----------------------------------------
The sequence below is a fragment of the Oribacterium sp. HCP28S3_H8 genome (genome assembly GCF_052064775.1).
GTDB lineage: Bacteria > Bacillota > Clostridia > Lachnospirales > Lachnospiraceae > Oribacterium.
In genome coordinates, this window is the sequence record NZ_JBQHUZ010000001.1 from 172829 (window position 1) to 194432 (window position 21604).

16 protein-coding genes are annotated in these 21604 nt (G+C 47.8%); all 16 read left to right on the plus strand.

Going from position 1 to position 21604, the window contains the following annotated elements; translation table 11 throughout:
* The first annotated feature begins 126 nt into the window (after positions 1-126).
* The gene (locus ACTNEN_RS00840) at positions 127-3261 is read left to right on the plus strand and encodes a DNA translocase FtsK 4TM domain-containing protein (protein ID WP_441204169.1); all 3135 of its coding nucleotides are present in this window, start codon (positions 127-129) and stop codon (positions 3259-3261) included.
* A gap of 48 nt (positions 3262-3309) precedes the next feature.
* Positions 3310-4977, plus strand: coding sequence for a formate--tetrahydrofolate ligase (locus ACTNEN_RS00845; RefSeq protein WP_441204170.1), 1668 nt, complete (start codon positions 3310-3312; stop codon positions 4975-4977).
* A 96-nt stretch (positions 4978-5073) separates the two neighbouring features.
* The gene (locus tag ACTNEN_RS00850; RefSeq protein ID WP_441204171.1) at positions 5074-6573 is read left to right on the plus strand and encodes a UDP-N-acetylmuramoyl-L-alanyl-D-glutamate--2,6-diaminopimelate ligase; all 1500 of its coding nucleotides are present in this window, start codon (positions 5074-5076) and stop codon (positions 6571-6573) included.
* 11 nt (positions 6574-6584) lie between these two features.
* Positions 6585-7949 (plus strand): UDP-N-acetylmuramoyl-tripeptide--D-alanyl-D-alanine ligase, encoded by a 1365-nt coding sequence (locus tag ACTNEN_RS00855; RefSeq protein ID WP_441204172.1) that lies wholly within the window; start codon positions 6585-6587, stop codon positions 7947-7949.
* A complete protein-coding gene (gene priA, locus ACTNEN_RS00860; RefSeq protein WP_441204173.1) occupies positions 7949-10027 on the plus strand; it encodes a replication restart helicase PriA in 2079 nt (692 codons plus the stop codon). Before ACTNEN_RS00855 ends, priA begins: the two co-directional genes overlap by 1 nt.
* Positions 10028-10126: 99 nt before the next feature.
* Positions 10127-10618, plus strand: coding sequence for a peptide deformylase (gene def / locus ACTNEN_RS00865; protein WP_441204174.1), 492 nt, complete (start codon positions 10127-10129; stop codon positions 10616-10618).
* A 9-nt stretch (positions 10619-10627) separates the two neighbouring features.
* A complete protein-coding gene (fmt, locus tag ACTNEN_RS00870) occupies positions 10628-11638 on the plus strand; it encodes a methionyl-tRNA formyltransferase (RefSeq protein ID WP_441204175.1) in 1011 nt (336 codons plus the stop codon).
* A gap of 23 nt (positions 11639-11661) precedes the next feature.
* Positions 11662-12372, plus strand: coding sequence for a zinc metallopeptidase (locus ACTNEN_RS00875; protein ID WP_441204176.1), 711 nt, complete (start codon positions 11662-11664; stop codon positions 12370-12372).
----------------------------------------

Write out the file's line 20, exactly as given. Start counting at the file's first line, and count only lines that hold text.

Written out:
* Positions 11662-12372, plus strand: coding sequence for a zinc metallopeptidase (locus ACTNEN_RS00875; protein ID WP_441204176.1), 711 nt, complete (start codon positions 11662-11664; stop codon positions 12370-12372).